Last night while sitting with friends, I watched as several people came in from the minus seventeen degrees outside to the very warm atmosphere of the café. Every one of them wearing glasses had to stop at the top of the stairs, blinded by their own eyewear.

People who have never fully experienced the kind of climate we usually can expect in January and February in my part of Canada may need an explanation of a phenomenon that happens to everyone who wears eyeglasses.

There is always water in the air landing on and evaporating from your glasses. under normal conditions, this is almost (if not outright) invisible.

When you’ve been outside in cold weather for sufficiently long, your glasses cool down, and the water that condenses on your glasses will not be warmed as much, hence the rate of evaporation decreases. Upon entering a warm building, the water vapour coming into contact with your glasses immediately condenses on the cold surface, but cannot evaporate quickly enough so the glasses fog up.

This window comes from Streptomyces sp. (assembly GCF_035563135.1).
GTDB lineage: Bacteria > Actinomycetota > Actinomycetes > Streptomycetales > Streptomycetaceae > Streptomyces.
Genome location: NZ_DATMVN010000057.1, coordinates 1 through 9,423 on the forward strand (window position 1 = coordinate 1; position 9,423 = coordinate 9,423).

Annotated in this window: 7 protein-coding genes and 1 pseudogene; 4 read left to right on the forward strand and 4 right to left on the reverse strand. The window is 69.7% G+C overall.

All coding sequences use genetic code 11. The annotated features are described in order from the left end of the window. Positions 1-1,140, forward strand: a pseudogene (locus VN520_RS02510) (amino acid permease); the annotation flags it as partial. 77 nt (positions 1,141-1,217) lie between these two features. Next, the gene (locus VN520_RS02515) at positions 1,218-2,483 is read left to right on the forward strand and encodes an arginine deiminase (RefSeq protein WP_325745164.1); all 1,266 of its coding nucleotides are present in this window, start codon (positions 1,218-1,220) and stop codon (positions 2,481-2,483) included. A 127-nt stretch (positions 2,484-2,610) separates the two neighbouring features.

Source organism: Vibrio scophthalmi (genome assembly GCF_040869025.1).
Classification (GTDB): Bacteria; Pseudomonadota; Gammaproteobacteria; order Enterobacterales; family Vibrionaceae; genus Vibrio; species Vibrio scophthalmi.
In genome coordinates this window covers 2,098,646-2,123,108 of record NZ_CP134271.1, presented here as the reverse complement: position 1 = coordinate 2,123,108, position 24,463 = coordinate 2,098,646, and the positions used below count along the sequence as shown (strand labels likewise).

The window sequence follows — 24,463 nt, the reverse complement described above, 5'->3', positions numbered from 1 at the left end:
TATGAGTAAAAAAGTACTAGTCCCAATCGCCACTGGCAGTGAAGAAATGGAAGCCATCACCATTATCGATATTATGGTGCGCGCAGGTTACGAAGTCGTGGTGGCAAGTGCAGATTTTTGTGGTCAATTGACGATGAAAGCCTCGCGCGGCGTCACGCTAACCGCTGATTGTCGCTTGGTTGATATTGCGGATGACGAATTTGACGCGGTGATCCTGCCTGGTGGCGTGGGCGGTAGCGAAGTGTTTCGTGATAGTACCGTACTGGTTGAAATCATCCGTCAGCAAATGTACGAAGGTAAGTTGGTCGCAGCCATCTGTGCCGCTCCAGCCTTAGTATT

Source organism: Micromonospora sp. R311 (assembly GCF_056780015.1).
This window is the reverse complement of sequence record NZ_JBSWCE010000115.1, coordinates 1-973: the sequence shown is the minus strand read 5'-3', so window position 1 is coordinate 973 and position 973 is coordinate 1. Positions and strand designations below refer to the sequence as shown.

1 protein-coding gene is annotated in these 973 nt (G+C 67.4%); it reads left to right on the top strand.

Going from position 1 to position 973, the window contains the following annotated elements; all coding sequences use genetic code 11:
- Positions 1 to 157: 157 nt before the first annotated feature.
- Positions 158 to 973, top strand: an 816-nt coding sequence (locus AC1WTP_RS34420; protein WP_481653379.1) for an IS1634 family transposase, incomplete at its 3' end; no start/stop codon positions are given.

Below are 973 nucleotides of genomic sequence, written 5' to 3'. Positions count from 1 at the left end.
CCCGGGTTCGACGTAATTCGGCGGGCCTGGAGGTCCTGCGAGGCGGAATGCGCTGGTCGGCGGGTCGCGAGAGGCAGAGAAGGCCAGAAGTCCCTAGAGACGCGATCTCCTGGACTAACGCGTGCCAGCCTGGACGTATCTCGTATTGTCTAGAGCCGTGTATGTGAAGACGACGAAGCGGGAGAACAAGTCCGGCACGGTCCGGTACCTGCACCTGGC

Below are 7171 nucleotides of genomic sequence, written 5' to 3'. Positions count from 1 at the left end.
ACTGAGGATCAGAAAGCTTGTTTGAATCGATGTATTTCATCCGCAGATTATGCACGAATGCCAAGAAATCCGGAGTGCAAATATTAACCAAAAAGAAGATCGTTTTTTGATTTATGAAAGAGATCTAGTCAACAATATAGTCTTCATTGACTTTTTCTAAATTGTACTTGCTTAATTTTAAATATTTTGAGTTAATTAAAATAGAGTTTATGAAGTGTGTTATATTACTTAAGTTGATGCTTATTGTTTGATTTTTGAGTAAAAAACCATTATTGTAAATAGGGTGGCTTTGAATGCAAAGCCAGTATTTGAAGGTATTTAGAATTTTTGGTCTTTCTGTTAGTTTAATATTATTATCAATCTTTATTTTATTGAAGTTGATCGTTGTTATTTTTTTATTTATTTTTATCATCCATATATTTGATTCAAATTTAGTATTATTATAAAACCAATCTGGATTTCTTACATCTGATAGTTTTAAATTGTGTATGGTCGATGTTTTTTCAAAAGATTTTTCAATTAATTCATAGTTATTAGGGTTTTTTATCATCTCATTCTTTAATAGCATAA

Hilarious watching patrons of the café trying to flag down the newcomers who we all know are standing there baffled and disoriented.

Fortunately the glasses will eventually assume room temperature and the condensation evaporates. This can be aided by wiping the lenses, or just removing the glasses until they become clear again.

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